Are Yamaha’s YZF-R6 and Kawasaki’s ZX-6R a little too pricey or performance-oriented for y
Suspension is usually where budget bikes suffer most, and the Ninja and FZ are no exception: forks are non-adjustable, and the shocks are only adjustable for preload. The Ninja’s side-mounted unit puts the preload collar out in the open while the Yamaha’s shock is harder to access and adjust.
This combination makes it difficult to smoothly navigate tight twisties, which is a shame because the Ninja’s parallel-twin engine has such good midrange grunt. Once you get the throttle opened, the Ninja squirts off the apex faster than the FZ6R, which is best kept on the boil and is most at home in sweeping corners.
The Kawasaki has softer springs and revised damping at both ends. It also has more suspension travel than before, but unless you weigh a hundred pounds you’ll never get to enjoy it. For average-sized humans, a large portion of the stroke is eaten up as soon as you sit down, leaving precious little travel to deal with bumps and potholes. The resultant ride is pretty harsh, and in simulated panic stops the fork bottomed, causing the front tire to lock up upon encountering the slightest irregularity in the road.
The FZ6R’s suspension isn’t perfect, either—it wallows through fast turns and can feel loose at speed—but at least the wheels follow the road. Even though it’s heavier and longer, testers felt more confident bending the Yamaha into turns since it’s more stable on the brakes and at full lean. The Ninja’s sacked suspenders make it feel flighty on bumpy roads, but given a perfectly flat, freshly-paved section of road it flicks in quick and tracks true. Clearly the Kawasaki would benefit from some suspension work to make quicker/heavier riders happy.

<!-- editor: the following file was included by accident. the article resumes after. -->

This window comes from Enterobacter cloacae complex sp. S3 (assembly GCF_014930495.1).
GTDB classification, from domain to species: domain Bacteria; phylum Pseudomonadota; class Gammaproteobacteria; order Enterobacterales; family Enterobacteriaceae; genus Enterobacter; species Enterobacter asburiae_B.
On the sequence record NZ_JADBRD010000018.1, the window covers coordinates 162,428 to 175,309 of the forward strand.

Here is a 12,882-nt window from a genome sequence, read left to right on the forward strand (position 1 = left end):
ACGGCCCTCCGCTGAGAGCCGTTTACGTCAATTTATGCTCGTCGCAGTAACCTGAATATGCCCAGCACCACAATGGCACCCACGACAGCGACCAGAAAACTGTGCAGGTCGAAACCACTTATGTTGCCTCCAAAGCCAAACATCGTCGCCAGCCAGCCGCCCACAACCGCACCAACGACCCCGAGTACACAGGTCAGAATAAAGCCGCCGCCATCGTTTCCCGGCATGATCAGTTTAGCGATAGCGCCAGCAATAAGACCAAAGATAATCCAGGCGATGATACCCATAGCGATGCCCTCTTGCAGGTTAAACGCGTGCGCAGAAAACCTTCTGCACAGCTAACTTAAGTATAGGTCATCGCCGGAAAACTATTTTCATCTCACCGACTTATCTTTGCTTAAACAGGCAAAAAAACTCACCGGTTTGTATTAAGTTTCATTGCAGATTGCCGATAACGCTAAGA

But if you’re in the market for one of these low-buck sportbikes, then spending money on modifications and upgrades probably isn’t an appealing idea. The Ninja may be newer and more stylish, but the suspension is jarring and the touchy throttle response is annoying. And that bodywork buzz! The FZ6R is more comfortable, lays its power down smoother, and handles better right off the showroom floor. In stock trim, FZ6R edges the Ninja in enough areas that we’re going to call the Yamaha the best of the next-besters.
Words: Ari Henning
One benefit of buying a modestly priced bike is that you might actually have some money left over for riding gear. When you’re on a budget, buying second-hand is a great alternative to purchasing new—you’ll get more or better gear for the same dough. Where? There are terrific deals to be had at consignment stores, swap meets and on eBay and Craigslist.
The good thing about garments like jackets and gloves is that they show their wear. Look for road rash, blown seams or other signs of an impact. Is all the armor intact and in place? Avoid garments with obvious damage or missing pieces. Footwear is pretty straightforward: if the boots fit and the price is right, go for it!
Unlike apparel, helmets can conceal damage that might compromise their integrity, so it’s best to buy new unless you’re 100 percent sure of the helmet’s history. Manufacturers give lids a five-year in-use lifespan, so check the date sticker (usually found on the inner EPS lining). Double-check supposedly unused helmets to be sure they haven’t been stored in a harsh environment.
Beyond that, it’s a matter of finding gear that fits you, but for the sake of style, steer clear of stuff from the ‘90s!